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eBay bows: How bad is bad?

Discussion in 'Bows and Rosin [DB]' started by Rowka, Feb 10, 2003.

  1. Rowka


    Dec 9, 2002
    Jacksonville, FL
    In case anyone was wondering, I got the carved top Romanian bass I asked about a few weeks ago. I am glad I did. If I were to order one I try to research it to death and end up with paralysis by ananlysis.

    Now that I have it I would like to get a bow.
    I know that real horsehair is important. How are those bows that are on e-bay all the time? I see some Glasser fiberglass bows and some Brazilwood bows, all with horshair and aroung the $50 mark.

    What are your comments?
  2. mje


    Aug 1, 2002
    Southeast Michigan
    I bought an E-Bay $48 Brazilwood bow. It's okay, a little better than my Glasser glass bow. Then I bought a Glasser composite for $150 (Coda Strings, I think) and the others became spares. Nice bow. Even I can hear the diff.
  3. Don Higdon

    Don Higdon In Memoriam

    Dec 11, 1999
    Princeton Junction, NJ
    "Real horsehair" covers a wide range, including some crap. Some horsehair gets pissed on for the entire life of the (female) horse - I'm not joking; Barrie Kolstein makes this point. Quality varies by stock of the horse, Siberian and Mongolian being prized.
    So if a rehair costs me $65, and a bow with real horsehair costs $50, what do you expect to get?
  4. That's why I usually send my bow back to Barrie to be rehaired.
  5. Shlomobaruch


    Dec 31, 2002
    Boise, ID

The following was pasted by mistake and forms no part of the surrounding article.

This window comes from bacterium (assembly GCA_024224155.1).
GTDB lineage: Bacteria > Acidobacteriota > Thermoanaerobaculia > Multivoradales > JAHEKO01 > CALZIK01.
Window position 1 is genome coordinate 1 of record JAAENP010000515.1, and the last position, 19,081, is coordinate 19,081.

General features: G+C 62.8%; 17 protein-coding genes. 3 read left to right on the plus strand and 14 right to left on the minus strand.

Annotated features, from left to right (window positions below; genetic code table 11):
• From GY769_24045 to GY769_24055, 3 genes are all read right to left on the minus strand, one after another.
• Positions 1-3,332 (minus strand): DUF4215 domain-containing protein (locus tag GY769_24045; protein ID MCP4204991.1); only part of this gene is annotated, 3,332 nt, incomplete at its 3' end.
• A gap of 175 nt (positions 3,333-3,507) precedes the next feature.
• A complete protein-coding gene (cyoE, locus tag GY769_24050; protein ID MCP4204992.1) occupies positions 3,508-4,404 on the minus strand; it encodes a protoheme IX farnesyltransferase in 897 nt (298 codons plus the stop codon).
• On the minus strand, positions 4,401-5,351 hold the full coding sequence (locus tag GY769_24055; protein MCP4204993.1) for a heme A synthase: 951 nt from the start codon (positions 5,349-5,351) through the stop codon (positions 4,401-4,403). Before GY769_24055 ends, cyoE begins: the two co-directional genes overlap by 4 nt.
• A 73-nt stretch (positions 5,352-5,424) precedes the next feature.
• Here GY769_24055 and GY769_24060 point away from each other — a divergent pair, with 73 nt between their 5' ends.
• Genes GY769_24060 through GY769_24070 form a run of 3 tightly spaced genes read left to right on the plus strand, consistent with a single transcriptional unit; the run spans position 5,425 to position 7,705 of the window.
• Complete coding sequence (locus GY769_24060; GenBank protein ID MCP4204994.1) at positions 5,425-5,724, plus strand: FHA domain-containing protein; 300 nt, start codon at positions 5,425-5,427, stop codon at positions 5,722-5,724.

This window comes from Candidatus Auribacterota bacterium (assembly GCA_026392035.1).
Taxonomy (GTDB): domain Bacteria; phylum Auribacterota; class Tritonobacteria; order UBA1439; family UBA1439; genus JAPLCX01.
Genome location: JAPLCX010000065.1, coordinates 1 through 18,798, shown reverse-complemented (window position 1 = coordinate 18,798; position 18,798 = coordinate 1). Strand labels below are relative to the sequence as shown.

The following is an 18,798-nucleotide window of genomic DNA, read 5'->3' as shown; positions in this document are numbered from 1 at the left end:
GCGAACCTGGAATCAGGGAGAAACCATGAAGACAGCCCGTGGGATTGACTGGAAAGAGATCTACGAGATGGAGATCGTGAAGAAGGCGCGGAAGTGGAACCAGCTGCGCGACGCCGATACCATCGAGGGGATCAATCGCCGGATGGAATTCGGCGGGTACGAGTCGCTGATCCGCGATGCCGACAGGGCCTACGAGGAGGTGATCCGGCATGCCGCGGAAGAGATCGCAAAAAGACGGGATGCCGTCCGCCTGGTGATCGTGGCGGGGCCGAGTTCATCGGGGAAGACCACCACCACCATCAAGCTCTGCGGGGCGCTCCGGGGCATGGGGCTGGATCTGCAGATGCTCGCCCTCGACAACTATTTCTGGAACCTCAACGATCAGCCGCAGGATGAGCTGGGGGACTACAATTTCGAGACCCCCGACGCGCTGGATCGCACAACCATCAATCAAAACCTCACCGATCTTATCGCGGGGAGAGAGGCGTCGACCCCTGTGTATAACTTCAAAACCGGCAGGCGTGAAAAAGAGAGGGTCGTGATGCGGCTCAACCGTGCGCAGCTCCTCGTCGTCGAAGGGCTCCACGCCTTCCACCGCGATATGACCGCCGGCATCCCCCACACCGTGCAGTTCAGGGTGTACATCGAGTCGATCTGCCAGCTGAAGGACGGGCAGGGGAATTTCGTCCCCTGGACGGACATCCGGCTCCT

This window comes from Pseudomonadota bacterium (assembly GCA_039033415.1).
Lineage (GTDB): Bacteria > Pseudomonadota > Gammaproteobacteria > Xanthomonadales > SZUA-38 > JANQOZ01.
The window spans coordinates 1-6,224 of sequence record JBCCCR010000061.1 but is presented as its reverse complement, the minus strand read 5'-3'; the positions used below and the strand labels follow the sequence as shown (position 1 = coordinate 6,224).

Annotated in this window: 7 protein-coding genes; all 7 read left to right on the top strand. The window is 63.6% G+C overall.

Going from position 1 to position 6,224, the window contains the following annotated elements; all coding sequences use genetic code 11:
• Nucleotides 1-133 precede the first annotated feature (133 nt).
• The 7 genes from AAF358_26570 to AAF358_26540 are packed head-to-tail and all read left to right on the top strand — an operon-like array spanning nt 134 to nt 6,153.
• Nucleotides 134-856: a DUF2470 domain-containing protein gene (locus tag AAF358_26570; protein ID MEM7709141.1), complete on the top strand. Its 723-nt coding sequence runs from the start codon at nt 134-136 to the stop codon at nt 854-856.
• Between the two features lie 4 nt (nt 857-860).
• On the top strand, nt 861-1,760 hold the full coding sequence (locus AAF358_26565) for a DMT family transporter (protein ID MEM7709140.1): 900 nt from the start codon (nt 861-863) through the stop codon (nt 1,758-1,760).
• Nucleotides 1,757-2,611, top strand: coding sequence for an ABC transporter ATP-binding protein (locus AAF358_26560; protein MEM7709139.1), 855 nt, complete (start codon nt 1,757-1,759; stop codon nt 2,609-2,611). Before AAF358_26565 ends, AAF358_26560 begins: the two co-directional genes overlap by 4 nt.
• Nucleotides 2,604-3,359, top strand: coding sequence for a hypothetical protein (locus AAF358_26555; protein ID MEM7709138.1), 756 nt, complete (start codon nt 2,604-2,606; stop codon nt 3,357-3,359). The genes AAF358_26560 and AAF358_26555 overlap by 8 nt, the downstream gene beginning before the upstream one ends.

Any time that you can't see the bow yourself, you're taking a chance. That being said, I'm currently using a bow I got on eBay for $200. No Sartory by any means, but I was just looking for something to replace my stolen Seifert so I could play again. It's served me nicely, though I'm starting to notice some torsional give in the frog.

    I've also seen antique bows on there all the time. Good sticks w/ rotted hair or similar items that haven't been used in years that someone needs to get rid of. Most of them aren't pretty, but assuming that they aren't warped, you could probably find a decent deal that way. My advice is to watch what comes and goes for a while and don't settle for anything less than what you want. If you don't have a lot of money to spend on a good bow, you have even less money to spend on a bow that you think might be good, but isn't quite what you're looking for. Good luck and happy hunting.
  6. Rowka


    Dec 9, 2002
    Jacksonville, FL
    I appreciate the advice and in truth, anticipated these responses.

    Is there a basically "safe," not great, but not horrible choice for someone new to the instrument. At this point I wouldn't be able to tell the difference between a $2000 bow and a $20 bow anyway. I just wouldn't want to fight a bad bow while overcoming bad technique.
  7. Shlomobaruch


    Dec 31, 2002
    Boise, ID
    Good point. If it's at all possible, try to learn the difference. If you have any shops in your area (I have no idea what your area is) see if you can try out different bows. Again, there really isn't going to be a lot from the eBay listing that will really tell you how the bow is going to perform - not *really* even price. If someone knows a bow has a known name, they could overcharge you (or two or more people could get in a bid fight) for a warped stick that you can't see. Or someone could have a really good bow left behind by a passing relative, or received one from some family member years ago, and have no idea how good it is. I've seen bows I'd *consider* using listing for $50 except they were German and I was looking for French. The auctions themselves will *tend* to show you the good from the bad. Watch what gets bid on a lot and what doesn't. Watch auctions and see the final bid an interesting bow closed at. Watching what goes for what price and least trying some different bows should give you a start on your instincts. The rest is blind luck. I easily could have gotten burned, so can you. But the deals are there if you're willing to take the risk.